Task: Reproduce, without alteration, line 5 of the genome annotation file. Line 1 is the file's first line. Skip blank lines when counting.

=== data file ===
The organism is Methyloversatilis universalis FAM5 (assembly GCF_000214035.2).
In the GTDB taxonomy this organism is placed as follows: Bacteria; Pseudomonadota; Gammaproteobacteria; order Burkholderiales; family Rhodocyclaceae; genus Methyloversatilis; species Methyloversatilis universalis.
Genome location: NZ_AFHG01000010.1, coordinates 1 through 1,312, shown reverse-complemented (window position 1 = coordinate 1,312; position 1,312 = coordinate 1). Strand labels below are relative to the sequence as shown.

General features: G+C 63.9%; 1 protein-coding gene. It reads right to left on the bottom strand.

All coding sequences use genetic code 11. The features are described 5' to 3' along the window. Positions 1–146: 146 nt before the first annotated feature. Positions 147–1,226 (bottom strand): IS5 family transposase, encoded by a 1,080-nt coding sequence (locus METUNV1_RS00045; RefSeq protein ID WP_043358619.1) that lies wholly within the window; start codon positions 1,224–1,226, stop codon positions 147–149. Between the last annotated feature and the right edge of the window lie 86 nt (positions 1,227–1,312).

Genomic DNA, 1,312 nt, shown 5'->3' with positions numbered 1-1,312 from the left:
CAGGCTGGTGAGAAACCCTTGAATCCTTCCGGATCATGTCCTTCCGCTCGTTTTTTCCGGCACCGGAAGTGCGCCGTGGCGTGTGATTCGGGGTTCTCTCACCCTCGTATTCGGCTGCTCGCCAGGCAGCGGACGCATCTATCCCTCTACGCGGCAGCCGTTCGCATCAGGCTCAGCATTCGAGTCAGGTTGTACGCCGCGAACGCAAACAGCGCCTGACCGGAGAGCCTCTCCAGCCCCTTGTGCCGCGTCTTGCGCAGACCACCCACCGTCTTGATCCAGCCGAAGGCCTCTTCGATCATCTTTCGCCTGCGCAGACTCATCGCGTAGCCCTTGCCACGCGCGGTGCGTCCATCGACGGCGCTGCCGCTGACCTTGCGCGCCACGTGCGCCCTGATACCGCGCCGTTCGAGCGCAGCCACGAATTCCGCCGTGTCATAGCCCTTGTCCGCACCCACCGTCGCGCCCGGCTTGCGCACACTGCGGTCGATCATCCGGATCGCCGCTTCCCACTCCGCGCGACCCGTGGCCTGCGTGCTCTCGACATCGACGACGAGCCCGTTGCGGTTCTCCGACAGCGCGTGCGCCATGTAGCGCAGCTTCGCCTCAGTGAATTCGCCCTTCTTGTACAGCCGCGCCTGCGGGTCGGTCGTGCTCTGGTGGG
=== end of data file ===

All coding sequences use genetic code 11. The features are described 5' to 3' along the window. Positions 1–146: 146 nt before the first annotated feature. Positions 147–1,226 (bottom strand): IS5 family transposase, encoded by a 1,080-nt coding sequence (locus METUNV1_RS00045; RefSeq protein ID WP_043358619.1) that lies wholly within the window; start codon positions 1,224–1,226, stop codon positions 147–149. Between the last annotated feature and the right edge of the window lie 86 nt (positions 1,227–1,312).